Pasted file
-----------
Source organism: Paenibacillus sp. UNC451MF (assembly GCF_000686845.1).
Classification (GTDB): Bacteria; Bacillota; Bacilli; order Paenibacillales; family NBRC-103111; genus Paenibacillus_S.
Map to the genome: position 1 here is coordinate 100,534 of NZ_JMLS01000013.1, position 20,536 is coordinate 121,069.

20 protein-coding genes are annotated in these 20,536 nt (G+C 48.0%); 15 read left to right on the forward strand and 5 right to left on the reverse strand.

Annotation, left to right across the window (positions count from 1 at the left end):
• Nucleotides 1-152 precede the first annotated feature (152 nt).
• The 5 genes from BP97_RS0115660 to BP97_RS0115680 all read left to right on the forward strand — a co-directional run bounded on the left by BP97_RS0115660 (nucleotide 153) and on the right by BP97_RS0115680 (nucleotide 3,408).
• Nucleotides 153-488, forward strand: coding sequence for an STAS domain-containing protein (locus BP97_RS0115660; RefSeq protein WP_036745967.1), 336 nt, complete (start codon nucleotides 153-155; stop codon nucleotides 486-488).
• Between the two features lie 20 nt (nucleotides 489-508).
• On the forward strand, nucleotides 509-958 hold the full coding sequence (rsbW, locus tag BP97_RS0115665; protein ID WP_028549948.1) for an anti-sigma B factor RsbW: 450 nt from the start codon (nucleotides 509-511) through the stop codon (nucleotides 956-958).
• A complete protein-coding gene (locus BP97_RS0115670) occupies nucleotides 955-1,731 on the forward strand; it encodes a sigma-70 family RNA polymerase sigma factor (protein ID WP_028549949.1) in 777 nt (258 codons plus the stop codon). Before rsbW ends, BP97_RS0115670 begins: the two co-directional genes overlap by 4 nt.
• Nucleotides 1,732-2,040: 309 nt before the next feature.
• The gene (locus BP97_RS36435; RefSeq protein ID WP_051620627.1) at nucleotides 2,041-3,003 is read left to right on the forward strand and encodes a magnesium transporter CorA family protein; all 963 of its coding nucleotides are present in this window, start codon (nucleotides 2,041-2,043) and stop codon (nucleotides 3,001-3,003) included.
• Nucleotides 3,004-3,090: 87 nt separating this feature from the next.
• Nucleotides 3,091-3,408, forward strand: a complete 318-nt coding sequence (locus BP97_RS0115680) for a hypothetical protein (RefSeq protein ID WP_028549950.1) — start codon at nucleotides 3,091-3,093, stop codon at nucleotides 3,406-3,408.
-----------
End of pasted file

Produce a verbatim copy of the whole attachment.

Source organism: Paenibacillus sp. UNC451MF (assembly GCF_000686845.1).
Classification (GTDB): Bacteria; Bacillota; Bacilli; order Paenibacillales; family NBRC-103111; genus Paenibacillus_S.
Map to the genome: position 1 here is coordinate 100,534 of NZ_JMLS01000013.1, position 20,536 is coordinate 121,069.

20 protein-coding genes are annotated in these 20,536 nt (G+C 48.0%); 15 read left to right on the forward strand and 5 right to left on the reverse strand.

Annotation, left to right across the window (positions count from 1 at the left end):
• Nucleotides 1-152 precede the first annotated feature (152 nt).
• The 5 genes from BP97_RS0115660 to BP97_RS0115680 all read left to right on the forward strand — a co-directional run bounded on the left by BP97_RS0115660 (nucleotide 153) and on the right by BP97_RS0115680 (nucleotide 3,408).
• Nucleotides 153-488, forward strand: coding sequence for an STAS domain-containing protein (locus BP97_RS0115660; RefSeq protein WP_036745967.1), 336 nt, complete (start codon nucleotides 153-155; stop codon nucleotides 486-488).
• Between the two features lie 20 nt (nucleotides 489-508).
• On the forward strand, nucleotides 509-958 hold the full coding sequence (rsbW, locus tag BP97_RS0115665; protein ID WP_028549948.1) for an anti-sigma B factor RsbW: 450 nt from the start codon (nucleotides 509-511) through the stop codon (nucleotides 956-958).
• A complete protein-coding gene (locus BP97_RS0115670) occupies nucleotides 955-1,731 on the forward strand; it encodes a sigma-70 family RNA polymerase sigma factor (protein ID WP_028549949.1) in 777 nt (258 codons plus the stop codon). Before rsbW ends, BP97_RS0115670 begins: the two co-directional genes overlap by 4 nt.
• Nucleotides 1,732-2,040: 309 nt before the next feature.
• The gene (locus BP97_RS36435; RefSeq protein ID WP_051620627.1) at nucleotides 2,041-3,003 is read left to right on the forward strand and encodes a magnesium transporter CorA family protein; all 963 of its coding nucleotides are present in this window, start codon (nucleotides 2,041-2,043) and stop codon (nucleotides 3,001-3,003) included.
• Nucleotides 3,004-3,090: 87 nt separating this feature from the next.
• Nucleotides 3,091-3,408, forward strand: a complete 318-nt coding sequence (locus BP97_RS0115680) for a hypothetical protein (RefSeq protein ID WP_028549950.1) — start codon at nucleotides 3,091-3,093, stop codon at nucleotides 3,406-3,408.